6. The nonvolatile memory device of claim 1, wherein the insulating layer comprises an oxide containing aluminum (Al).
7. The nonvolatile memory device of claim 6, wherein the oxide containing Al includes Al2O3.
8. The nonvolatile memory device of claim 1, wherein the resistance layer comprises:
a first resistance layer formed over a portion of the first electrode
a second resistance layer formed over a portion of the first resistance layer; and
a third resistance layer formed over a portion of the second resistance layer.
9. The nonvolatile memory device of claim 8, wherein the first resistance layer and the third resistance layer comprise an oxide containing niobium (Nb).
10. The nonvolatile memory device of claim 9, wherein the oxide containing Nb includes NbO2 and Nb2O5.
11. The nonvolatile memory device of claim 8, wherein the second resistance layer comprises an oxide containing nickel (Ni) or an oxide containing titanium (Ti).
12. The nonvolatile memory device of claim 10, wherein the oxide containing Ni includes Ni2O and NiO2.
13. The nonvolatile memory device of claim 10, wherein the oxide containing Ti includes TiO2.
14. The nonvolatile memory device of claim 1, wherein the resistance layer comprises a laminate including at least two different material layers.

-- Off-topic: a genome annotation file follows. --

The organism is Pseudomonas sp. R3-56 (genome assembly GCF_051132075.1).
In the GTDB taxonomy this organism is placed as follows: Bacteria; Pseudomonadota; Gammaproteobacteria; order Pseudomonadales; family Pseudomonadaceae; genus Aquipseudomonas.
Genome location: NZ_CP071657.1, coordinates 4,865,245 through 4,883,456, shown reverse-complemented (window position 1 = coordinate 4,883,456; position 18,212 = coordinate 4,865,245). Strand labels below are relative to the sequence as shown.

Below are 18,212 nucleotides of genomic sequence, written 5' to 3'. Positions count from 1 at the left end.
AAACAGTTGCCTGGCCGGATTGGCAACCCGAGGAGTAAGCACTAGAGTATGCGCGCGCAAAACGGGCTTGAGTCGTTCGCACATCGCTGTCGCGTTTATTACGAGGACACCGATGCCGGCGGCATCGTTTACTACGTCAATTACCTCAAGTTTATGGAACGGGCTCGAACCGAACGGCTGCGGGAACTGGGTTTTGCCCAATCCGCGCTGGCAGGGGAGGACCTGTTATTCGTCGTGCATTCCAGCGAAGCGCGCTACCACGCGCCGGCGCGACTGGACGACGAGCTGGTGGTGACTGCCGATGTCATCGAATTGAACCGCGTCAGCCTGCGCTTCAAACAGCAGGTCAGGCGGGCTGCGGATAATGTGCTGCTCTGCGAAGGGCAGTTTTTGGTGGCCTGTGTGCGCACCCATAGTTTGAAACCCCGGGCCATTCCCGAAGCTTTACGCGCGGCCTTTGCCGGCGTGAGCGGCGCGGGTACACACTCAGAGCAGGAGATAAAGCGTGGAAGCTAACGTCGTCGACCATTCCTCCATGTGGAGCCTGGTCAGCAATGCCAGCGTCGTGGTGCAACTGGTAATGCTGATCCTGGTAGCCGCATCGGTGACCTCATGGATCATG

15. A fabrication method of a nonvolatile memory device, comprising:
forming a first interlayer insulating film including a first electrode over a part of a semiconductor substrate;
forming a second interlayer insulating film including a contact hole exposing the first electrode over a part of the first interlayer insulating film;
forming a composite structure made up of a plurality of resistance portions on sidewalls of the contact hole;
forming a second resistance layer filling up an inside of the composite structure;
forming a second electrode over the composite structure and over the insulating layer; and
forming a third interlayer insulating film with a contact plug overlapping with the first electrode over a part of the second electrode.
16. The method of claim 15, wherein the first electrode and the second electrode comprise platinum group elements or their metallurgical equivalents.